Tag Archives: Uganda Asians

The foods that no one ate

The Story of Daal, Rice, Achar and other foods….


Following the Ugandan Asian expulsion in 1972, Luckymann (not his real name) and his family went to settle in the ‘Newfoundland’. Lucky and his wife had worked hard while in Uganda and saved a bit of cash, enough to give them a better start in the new country of their choice than many hundreds of other Asians in the same situation.

Lucky told this to me some time ago and I cannot say more for the reasons you will soon discover. After the usual resettlement agenda had been taken care of i.e. house, car, getting the children into school, Lucky started to miss the freedom he had enjoyed in his own business and the income that he become accustomed to. Here they were now in  the ‘Newfoundland’, while his extended family were seemingly having a great time in East Africa; enjoying the sun and having their clothes cleaned and ironed by Opio, the loyal house worker.

One day, there was a knock at the door. At the same time Lucky heard the sound of a large truck with a loud engine reversing into his drive and coming towards his house. Lucky opened the door and found that it was a parcel delivery truck. The delivery man walked up to Lucky and put a cardboard flap with papers under his nose, asking Lucky to sign for accepting the delivery of a huge crate, the size of a single bed.  But Lucky told the delivery man that he was not the man to whom the crate was addressed. He was not going to take the delivery. The man insisted, saying that as far as he knew, Lucky was also from Uganda and that perhaps he could help find the real owner of the crate, which had left Uganda about four months earlier.  Lucky took the delivery with some sense of guilt and some anticipation; perhaps the true owners would be found…but where was he going to look for them?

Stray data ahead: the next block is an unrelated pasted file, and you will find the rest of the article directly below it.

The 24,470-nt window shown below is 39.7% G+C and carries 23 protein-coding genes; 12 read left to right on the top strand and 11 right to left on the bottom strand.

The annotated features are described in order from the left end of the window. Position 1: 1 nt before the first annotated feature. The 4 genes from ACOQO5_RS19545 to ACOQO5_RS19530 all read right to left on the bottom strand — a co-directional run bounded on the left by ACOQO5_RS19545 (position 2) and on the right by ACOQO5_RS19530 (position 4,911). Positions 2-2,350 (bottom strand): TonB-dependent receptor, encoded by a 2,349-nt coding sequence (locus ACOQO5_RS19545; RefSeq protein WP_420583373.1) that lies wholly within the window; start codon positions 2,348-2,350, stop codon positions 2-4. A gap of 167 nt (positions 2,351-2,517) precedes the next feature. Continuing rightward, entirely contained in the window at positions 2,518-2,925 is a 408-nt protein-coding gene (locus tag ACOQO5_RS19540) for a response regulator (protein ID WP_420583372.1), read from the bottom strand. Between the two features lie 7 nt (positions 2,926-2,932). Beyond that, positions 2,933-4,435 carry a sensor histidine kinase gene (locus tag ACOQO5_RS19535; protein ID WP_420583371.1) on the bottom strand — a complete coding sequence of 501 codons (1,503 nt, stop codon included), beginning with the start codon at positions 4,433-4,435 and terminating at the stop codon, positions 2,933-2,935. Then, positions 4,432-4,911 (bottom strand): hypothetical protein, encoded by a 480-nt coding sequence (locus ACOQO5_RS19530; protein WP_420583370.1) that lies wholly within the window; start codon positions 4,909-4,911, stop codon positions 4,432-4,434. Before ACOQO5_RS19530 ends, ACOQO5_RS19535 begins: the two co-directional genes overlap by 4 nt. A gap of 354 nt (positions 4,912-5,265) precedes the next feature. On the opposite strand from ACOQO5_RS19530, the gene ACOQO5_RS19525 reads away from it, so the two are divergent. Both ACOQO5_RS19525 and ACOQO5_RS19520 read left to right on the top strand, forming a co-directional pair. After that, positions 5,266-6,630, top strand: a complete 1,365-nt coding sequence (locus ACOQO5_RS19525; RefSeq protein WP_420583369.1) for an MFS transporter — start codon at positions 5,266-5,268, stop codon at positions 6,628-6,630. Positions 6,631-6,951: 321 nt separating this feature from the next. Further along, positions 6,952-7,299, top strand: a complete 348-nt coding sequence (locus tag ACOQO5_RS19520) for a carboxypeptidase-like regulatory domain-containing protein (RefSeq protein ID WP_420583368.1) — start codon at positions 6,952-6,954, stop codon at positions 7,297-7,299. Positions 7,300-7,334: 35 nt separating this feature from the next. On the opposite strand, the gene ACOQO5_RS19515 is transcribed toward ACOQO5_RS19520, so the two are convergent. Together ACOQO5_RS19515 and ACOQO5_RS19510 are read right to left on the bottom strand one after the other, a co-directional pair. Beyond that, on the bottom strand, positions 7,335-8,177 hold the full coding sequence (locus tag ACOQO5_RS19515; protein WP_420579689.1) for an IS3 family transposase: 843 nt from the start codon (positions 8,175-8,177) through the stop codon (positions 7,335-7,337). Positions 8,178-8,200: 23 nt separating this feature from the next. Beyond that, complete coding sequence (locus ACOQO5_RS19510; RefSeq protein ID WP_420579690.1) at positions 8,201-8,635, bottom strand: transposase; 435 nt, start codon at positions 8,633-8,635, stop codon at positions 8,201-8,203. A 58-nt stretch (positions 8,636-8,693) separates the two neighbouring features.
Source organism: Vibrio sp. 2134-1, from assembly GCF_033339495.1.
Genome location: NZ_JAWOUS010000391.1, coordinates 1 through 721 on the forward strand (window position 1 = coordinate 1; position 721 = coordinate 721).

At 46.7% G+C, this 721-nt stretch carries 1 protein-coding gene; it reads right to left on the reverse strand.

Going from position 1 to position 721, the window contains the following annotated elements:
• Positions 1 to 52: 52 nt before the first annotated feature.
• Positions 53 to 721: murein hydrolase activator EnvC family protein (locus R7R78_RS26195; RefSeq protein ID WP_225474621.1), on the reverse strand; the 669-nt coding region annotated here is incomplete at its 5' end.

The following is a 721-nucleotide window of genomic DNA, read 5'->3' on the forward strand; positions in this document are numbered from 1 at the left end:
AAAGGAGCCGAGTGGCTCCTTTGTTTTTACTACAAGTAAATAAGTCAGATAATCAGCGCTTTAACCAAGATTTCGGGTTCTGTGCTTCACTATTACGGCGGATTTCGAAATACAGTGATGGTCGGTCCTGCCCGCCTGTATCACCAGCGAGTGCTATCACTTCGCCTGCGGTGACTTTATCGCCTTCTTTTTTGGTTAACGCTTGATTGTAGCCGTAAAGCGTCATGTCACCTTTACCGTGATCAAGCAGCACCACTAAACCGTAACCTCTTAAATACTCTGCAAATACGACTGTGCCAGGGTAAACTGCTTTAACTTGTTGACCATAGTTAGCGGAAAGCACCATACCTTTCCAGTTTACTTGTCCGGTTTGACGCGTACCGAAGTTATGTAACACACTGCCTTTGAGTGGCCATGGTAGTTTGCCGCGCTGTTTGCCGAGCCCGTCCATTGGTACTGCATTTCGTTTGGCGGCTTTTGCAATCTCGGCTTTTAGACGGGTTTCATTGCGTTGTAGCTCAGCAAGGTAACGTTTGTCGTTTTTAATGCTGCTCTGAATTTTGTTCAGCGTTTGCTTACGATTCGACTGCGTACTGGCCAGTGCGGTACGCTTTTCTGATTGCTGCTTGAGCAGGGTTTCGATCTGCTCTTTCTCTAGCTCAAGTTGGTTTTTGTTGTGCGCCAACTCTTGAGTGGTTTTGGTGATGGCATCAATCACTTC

On the following weekend, Lucky and his wife started to open the crate, knowing that it was bound to carry household stuff that the unlucky person had sent to  the ‘Newfoundland’ but after such a long delay, the parcel was effectively lost. It is also possible that the owner did not pursue the post office believing that the parcel had never left the country; those very helpful people in East African Airways had indeed helped, but only themselves. Lucky got the packaging out of the way and saw that there were several round metal canisters with secure lids, also made of the same light metal sheeting that was very popular with the wahindi. He recognised that it was the type of container which was used to store uncooked food, mainly lentils, rice, dry food powders, haldi, red chilli powder and other masala ingredients, in his mother’s old kitchen.

 Lucky put his hand into the first canister of urid daal to check whether it was infested with insects, soaked in water vapour or dry enough to cook. It was in good condition and Lucky decided to check whether the can was dry right down to the bottom. He did not get a chance to hit the bottom. Instead his hand felt a solid object with a smooth surface. Lucky took it out and found that he was staring at a large gold nugget! He called in his wife who so stunned by their discovery that she had to rush to the toilet.  When she came back they decided to shut the door and draw the curtains of the room, also remembering to push the children into the lounge to watch the television…there so many good programmes on Saturday mornings?  ‘Now please go, okay beta?’